Senior Copy Editor Trina Enriquez found that making Curried Carrot Soup was pure aromatherapy.
Every time I buy a new cookbook, I’m sure it will be the one to spur me into cooking more often. Yet I’m also the person who’s memorized local takeout lunch specials, the person who’ll split one meal in two so she doesn’t have to cook later, and who’s not above eating cereal for dinner.
So when Sunset Cookbook Club time rolls around, I view participation as an impetus to help me overcome kitchen inertia. It helps to be held accountable!
Why this recipe?Soup is nonthreatening. In fact, it’s probably the most forgiving thing you can make for yourself. Plus eating it always feels like a hug.
What was it like to grow carrots for your recipe?Confession: I didn’t. I knew, realistically, that I’d end up buying a bag of them from the farmers’ market when the time came. As luck would have it, though, on the very night I planned to make the soup—the night before the Homegrown picnic lunch we were having at work—I left the office at about 7:20 p.m. That left me barely enough time to dash to the nearest farmers’ market, which closed at 8. (Evidently I didn’t plan this very well.)
As I sat in traffic counting the minutes, I thought, Would it be so horrible if I just grabbed a bag of carrots from Trader Joe’s or my local grocer? Sure, the ideal is to lovingly tend your own produce and eat the food you grow yourself. But wouldn’t a typical user experience be to head to the nearest grocery store, toss a bag of carrots in your basket, and be on your way?
Then I thought, No, no, for the sake of this particular recipe, I have to at least get the carrots directly from a grower. So off I ran, scouting the market as vendors were shutting down for the evening, and found exactly one stand with a bin of carrots piled sideways.
“How much are these carrots?” I asked the vendor.
“$4 a pound,” he replied. Wha?!
I gulped and bought $8 worth of carrots.
What was it like to make the dish?On the drive home, I kept thinking, These better be some damn good carrots. Of course, I also had to keep reminding myself of why it’s a good idea to invest in small, local farms. And once I began to cut up the carrots, I did feel better; it’s soothing to chop things up after a long day! Not to mention that leaning over the pot to sniff the ginger and onion in the butter was pure aromatherapy.
One question (coming from the copy editor in me): Since the ingredients list indicates “1 yellow onion, diced,” how about saying something like “8 peeled carrots, roughly chopped,” instead of simply “8 carrots” with separate instructions to wash, peel, and chop them in the recipe steps? That way, all the dicing and chopping is consistently kept in the ingredients list.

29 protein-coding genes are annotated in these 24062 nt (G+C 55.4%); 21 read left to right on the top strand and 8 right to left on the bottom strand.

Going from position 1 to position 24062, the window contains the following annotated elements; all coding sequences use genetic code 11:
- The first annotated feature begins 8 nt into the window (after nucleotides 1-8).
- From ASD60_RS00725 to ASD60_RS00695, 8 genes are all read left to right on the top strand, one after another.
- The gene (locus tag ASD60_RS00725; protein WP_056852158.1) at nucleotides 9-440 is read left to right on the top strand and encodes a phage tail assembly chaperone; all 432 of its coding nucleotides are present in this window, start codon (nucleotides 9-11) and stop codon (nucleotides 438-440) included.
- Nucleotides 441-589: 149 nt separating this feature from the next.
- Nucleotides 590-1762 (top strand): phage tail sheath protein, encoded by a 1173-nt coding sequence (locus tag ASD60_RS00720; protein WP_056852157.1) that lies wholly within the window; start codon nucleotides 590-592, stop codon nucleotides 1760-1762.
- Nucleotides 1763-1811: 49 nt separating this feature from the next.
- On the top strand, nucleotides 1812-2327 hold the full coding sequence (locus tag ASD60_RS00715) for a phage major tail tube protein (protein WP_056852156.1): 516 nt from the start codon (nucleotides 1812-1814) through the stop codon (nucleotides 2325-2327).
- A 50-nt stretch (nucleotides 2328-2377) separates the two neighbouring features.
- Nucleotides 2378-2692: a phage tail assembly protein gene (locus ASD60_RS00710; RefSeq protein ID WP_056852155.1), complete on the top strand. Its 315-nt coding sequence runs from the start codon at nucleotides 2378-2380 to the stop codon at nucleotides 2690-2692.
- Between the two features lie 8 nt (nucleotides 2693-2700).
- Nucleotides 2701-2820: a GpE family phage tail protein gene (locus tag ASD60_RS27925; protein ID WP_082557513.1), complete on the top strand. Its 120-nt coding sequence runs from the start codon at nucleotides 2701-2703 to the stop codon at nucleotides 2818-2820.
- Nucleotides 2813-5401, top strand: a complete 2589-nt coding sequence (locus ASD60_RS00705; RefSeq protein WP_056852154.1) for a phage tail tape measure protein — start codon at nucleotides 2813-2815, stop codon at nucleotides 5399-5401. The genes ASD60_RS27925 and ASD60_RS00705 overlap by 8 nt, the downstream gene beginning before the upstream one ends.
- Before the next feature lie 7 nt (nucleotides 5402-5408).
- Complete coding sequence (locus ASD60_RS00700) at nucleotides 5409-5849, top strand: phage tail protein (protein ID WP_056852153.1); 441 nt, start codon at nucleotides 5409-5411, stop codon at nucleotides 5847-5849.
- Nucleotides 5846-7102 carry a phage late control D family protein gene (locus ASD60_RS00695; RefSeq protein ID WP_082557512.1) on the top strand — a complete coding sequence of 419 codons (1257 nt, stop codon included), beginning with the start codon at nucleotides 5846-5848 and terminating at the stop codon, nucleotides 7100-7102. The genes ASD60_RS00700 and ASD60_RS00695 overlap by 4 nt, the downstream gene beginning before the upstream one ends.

How did it turn out?Besides its proper carroty taste, the soup revealed hints of curry, then a whiff of ginger—and it truly is best with the honey drizzled on right before serving. I was surprised that the recipe called for seasoning with salt only at the very end, but the layers of flavor gave complexity to an otherwise simple-sounding soup.
Will I grow this again? Will I make this dish again?Well, I’m sure not buying $8 carrots again. (Maybe $6 carrots, tops??) But yes! This is the kind of soup I crave as the chill of deep autumn approaches. Its color reminds me of turning leaves, or of the November birthstone citrine.
It’s like a flag for the Republic of Soup.CURRIED CARROT SOUPServes 4 to 6
“This soup is full-bodied, and has a nice balance of flavor between the curry spices and the sweetness of the carrots and honey,” writes Heather Hardison. “Most of the ingredients are pantry staples, and the prep time is fairly quick, making this a great soup for a weeknight meal.”
8 carrots3 tbsp. unsalted butter1 yellow onion, diced1 tbsp. minced fresh ginger1 tbsp. curry powder½ cup (120 ml) heavy cream4 cups (960 ml) vegetable broth1 tbsp. honey1 tsp. salt
Wash, peel, and roughly chop the carrots. In a large pot over medium heat, lightly brown the butter. Add the onion and ginger and cook, stirring frequently, until fragrant, about 3 minutes. Add the carrots and sauté for 10 minutes, and then add the curry powder and cook for 1 more minute. Pour in the cream, stirring and scraping the bottom of the pot to deglaze it. Cover the pot and cook for 5 minutes, checking every so often to make sure it doesn’t get dry. Add the broth, bring to a simmer, and cook until the carrots are very tender, 10 to 15 minutes more. Using an immersion blender (or an upright blender, in batches), purée the soup until it’s completely smooth. Stir in the honey and salt and serve warm.
Excerpted from Homegrown by Heather Hardison (Stewart, Tabori, & Chang, 2015).